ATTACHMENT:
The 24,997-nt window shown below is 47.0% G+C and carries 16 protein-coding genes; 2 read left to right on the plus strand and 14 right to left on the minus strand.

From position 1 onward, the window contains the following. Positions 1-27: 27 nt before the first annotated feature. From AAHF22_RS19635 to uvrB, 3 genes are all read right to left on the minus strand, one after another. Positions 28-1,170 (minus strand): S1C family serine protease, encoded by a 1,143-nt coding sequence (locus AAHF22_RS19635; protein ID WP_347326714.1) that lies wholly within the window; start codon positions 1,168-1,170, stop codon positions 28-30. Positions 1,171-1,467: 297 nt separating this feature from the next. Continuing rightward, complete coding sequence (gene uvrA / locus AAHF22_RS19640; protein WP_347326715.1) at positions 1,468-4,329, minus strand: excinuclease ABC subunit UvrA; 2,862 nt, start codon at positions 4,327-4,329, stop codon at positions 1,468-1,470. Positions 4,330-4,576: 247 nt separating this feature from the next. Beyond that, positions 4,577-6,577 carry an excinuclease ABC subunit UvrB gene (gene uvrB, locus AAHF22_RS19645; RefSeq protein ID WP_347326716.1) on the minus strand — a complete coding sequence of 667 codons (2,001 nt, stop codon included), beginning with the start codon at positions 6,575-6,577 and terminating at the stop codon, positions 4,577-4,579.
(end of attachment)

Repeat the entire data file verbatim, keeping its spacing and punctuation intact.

The 24,997-nt window shown below is 47.0% G+C and carries 16 protein-coding genes; 2 read left to right on the plus strand and 14 right to left on the minus strand.

From position 1 onward, the window contains the following. Positions 1-27: 27 nt before the first annotated feature. From AAHF22_RS19635 to uvrB, 3 genes are all read right to left on the minus strand, one after another. Positions 28-1,170 (minus strand): S1C family serine protease, encoded by a 1,143-nt coding sequence (locus AAHF22_RS19635; protein ID WP_347326714.1) that lies wholly within the window; start codon positions 1,168-1,170, stop codon positions 28-30. Positions 1,171-1,467: 297 nt separating this feature from the next. Continuing rightward, complete coding sequence (gene uvrA / locus AAHF22_RS19640; protein WP_347326715.1) at positions 1,468-4,329, minus strand: excinuclease ABC subunit UvrA; 2,862 nt, start codon at positions 4,327-4,329, stop codon at positions 1,468-1,470. Positions 4,330-4,576: 247 nt separating this feature from the next. Beyond that, positions 4,577-6,577 carry an excinuclease ABC subunit UvrB gene (gene uvrB, locus AAHF22_RS19645; RefSeq protein ID WP_347326716.1) on the minus strand — a complete coding sequence of 667 codons (2,001 nt, stop codon included), beginning with the start codon at positions 6,575-6,577 and terminating at the stop codon, positions 4,577-4,579.